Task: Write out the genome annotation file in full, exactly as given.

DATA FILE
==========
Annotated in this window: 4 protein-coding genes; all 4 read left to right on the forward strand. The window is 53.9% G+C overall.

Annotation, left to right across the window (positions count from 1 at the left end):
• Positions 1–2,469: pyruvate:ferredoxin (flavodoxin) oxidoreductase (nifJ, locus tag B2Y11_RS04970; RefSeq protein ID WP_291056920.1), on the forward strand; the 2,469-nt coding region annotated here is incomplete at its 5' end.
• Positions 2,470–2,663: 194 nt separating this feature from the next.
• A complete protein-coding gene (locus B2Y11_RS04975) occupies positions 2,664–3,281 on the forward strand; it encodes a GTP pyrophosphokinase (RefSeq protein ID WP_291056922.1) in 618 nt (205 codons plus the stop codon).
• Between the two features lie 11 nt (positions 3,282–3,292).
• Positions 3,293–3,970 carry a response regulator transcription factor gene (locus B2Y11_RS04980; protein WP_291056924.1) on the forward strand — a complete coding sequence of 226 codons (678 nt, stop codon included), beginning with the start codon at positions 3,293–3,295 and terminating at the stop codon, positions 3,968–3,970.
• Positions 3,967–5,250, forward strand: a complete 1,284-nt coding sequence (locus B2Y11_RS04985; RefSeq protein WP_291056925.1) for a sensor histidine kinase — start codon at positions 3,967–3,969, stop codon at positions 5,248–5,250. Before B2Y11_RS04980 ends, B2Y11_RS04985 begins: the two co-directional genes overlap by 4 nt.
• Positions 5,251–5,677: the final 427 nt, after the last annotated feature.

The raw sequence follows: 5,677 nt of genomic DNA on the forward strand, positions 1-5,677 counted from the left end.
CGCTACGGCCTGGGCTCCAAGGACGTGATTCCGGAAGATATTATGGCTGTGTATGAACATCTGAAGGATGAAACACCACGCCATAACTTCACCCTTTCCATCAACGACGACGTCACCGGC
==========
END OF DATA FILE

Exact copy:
Annotated in this window: 4 protein-coding genes; all 4 read left to right on the forward strand. The window is 53.9% G+C overall.

Annotation, left to right across the window (positions count from 1 at the left end):
• Positions 1–2,469: pyruvate:ferredoxin (flavodoxin) oxidoreductase (nifJ, locus tag B2Y11_RS04970; RefSeq protein ID WP_291056920.1), on the forward strand; the 2,469-nt coding region annotated here is incomplete at its 5' end.
• Positions 2,470–2,663: 194 nt separating this feature from the next.
• A complete protein-coding gene (locus B2Y11_RS04975) occupies positions 2,664–3,281 on the forward strand; it encodes a GTP pyrophosphokinase (RefSeq protein ID WP_291056922.1) in 618 nt (205 codons plus the stop codon).
• Between the two features lie 11 nt (positions 3,282–3,292).
• Positions 3,293–3,970 carry a response regulator transcription factor gene (locus B2Y11_RS04980; protein WP_291056924.1) on the forward strand — a complete coding sequence of 226 codons (678 nt, stop codon included), beginning with the start codon at positions 3,293–3,295 and terminating at the stop codon, positions 3,968–3,970.
• Positions 3,967–5,250, forward strand: a complete 1,284-nt coding sequence (locus B2Y11_RS04985; RefSeq protein WP_291056925.1) for a sensor histidine kinase — start codon at positions 3,967–3,969, stop codon at positions 5,248–5,250. Before B2Y11_RS04980 ends, B2Y11_RS04985 begins: the two co-directional genes overlap by 4 nt.
• Positions 5,251–5,677: the final 427 nt, after the last annotated feature.

The raw sequence follows: 5,677 nt of genomic DNA on the forward strand, positions 1-5,677 counted from the left end.
CGCTACGGCCTGGGCTCCAAGGACGTGATTCCGGAAGATATTATGGCTGTGTATGAACATCTGAAGGATGAAACACCACGCCATAACTTCACCCTTTCCATCAACGACGACGTCACCGGC